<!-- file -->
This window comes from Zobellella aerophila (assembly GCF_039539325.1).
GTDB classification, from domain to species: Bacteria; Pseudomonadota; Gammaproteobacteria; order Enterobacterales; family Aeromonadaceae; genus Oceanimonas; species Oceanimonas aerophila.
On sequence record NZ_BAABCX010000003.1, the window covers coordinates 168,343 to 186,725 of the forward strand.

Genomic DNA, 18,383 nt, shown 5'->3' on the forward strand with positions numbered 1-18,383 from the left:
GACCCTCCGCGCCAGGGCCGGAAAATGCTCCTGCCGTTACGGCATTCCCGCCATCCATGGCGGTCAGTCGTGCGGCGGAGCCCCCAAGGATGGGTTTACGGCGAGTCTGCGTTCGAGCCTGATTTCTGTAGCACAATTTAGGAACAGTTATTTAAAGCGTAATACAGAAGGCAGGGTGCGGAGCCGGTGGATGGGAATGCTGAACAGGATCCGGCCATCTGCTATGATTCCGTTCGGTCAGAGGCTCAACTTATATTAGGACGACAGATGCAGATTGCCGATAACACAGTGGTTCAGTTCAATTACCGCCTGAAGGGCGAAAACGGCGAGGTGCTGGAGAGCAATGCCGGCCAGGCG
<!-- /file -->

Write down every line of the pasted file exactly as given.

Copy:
This window comes from Zobellella aerophila (assembly GCF_039539325.1).
GTDB classification, from domain to species: Bacteria; Pseudomonadota; Gammaproteobacteria; order Enterobacterales; family Aeromonadaceae; genus Oceanimonas; species Oceanimonas aerophila.
On sequence record NZ_BAABCX010000003.1, the window covers coordinates 168,343 to 186,725 of the forward strand.

Genomic DNA, 18,383 nt, shown 5'->3' on the forward strand with positions numbered 1-18,383 from the left:
GACCCTCCGCGCCAGGGCCGGAAAATGCTCCTGCCGTTACGGCATTCCCGCCATCCATGGCGGTCAGTCGTGCGGCGGAGCCCCCAAGGATGGGTTTACGGCGAGTCTGCGTTCGAGCCTGATTTCTGTAGCACAATTTAGGAACAGTTATTTAAAGCGTAATACAGAAGGCAGGGTGCGGAGCCGGTGGATGGGAATGCTGAACAGGATCCGGCCATCTGCTATGATTCCGTTCGGTCAGAGGCTCAACTTATATTAGGACGACAGATGCAGATTGCCGATAACACAGTGGTTCAGTTCAATTACCGCCTGAAGGGCGAAAACGGCGAGGTGCTGGAGAGCAATGCCGGCCAGGCG